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Prescription Economics

07/10/2020

I am not economist, but my economics 101 professor in college gave me a decent grade, probably at least a C. He also correctly predicted the failure of restrictive drug policy we have seen for many years, attributing that failure to the very predictable growth of a black market. 

We have come to take for granted the fact that in order to obtain most drugs legally one must obtain a prescription from a medical provider. We have also come to take for granted that adults can readily obtain -- without a prescription -- the two drugs that cause by far the most sickness and death, with no medical indication: nicotine and alcohol.

When a medical provider prescribes a drug, they incur liability and responsibility. Failure to adhere to standards of care in prescribing can lead to loss of license, civil suit, and even criminal prosecution. Associated costs include those of education, training, record keeping and malpractice insurance. In addition the historical requirement of at least one in-person encounter adds the cost of office space. Pharmacies who store and dispense drugs add further to the overall cost. Government regulates the companies that manufacture drugs legally. Initially, these companies incur enormous cost to research and develop drugs and obtain approval for marketing them for specific indications. In contrast, store clerks who dispense tobacco and alcohol have no responsibility other verifying age, and, in the case of alcohol, perhaps taking measures to prevent drunk driving.

In order to maintain the appearance of adherence to standards, prescribers require periodic encounters with those patients who use a drug for extended periods. Often, these include laboratory tests, but many of these often perfunctory encounters add little or no benefit to the patient but add substantially to the overall cost. No such cost attends the use of tobacco or alcohol.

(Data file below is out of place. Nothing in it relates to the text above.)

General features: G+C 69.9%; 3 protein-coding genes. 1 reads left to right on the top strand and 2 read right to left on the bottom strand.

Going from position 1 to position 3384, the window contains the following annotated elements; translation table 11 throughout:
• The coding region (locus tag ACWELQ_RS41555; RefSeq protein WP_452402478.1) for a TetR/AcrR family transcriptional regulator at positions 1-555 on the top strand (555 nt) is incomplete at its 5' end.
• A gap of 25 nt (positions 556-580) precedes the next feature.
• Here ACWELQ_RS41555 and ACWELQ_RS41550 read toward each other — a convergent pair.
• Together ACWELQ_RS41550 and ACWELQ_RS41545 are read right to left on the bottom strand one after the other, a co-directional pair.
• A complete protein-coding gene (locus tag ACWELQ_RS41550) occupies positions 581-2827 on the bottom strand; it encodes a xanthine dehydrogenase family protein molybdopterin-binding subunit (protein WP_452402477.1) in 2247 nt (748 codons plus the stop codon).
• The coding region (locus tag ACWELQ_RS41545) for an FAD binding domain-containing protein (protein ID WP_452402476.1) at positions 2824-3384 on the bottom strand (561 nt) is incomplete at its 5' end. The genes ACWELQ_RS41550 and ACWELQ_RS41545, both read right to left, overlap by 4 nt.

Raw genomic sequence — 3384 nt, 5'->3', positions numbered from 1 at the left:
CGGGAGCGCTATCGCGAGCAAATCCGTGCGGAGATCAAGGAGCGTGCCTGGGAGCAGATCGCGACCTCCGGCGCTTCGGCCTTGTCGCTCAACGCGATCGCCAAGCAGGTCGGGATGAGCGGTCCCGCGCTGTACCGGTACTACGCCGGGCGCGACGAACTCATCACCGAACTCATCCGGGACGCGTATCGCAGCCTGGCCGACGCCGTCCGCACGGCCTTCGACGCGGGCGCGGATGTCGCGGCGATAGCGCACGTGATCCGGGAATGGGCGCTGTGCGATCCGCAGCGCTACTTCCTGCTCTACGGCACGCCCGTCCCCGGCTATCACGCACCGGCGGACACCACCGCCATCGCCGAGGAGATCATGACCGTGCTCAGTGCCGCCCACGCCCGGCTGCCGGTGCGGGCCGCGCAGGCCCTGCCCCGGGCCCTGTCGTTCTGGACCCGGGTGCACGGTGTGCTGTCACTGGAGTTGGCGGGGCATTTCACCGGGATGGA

Regulation drives a wedge between patient and provider. Forcing this gate-keeper role upon physicians, especially in the case of controlled substances, makes them feel more like cops than helpers. They must view patients as liars and cheats who will take every opportunity to divert these drugs or misuse them. Patients suffer from this suspicion of their motives. Store clerks who sell tobacco and alcohol feel no such burden.

Imagine if competent adults could obtain drugs without a prescription. I hasten to remind that many drugs are readily available on the black market with no prescription or other involvement of any medical provider. First, the black market would shrink, along with the criminal enterprises it supports. Costs associated with law enforcement and the criminal justice system would shrink proportionally. Prisons would empty. Harm associated with prosecution and conviction for drug crimes would disappear. We could obtain pharmaceutical quality drugs without many of the added costs noted above. Medical providers could relax into a role of providing advice about which drugs might help -- or hurt. A glut of such providers would soon develop, leading to reduced cost. Would medical professions attract fewer qualified applicants with less promise of a lucrative practice? Patients would waste less time one perfunctory encounters with medical providers.

Pharmacists could assume the role of gatekeeper, but they could also expand their current role of educating patients about the drugs they plan to use -- or untrained clerks could sell drugs just as they do tobacco and alcohol.

What would happen to the cost of drugs? With removal of many barriers to obtaining them, increased demand might lead to increase in prices. But patients would spend less obtaining medical advice. 

With patients able to avoid the unregulated black market, they would have more reliable information about dosing and purity. They would not have to resort to sharing needles and other dangerous practices or to using in secrecy for fear of arrest and prosecution. 

Many tend to assume, but we do not know, that such changes would lead to huge increases in illness and death related to ill-advised use of drugs. We assume, but we do not know, that restrictive drug policy prevents this. Legalization of marijuana in some states has given us a glimpse of how things could play out, but it could take years or even decades for the dust to settle after implementing such changes.

We need to come to terms with the fact that current restrictive drug policy causes more more than good and start changing it.

Berry Edwards, MD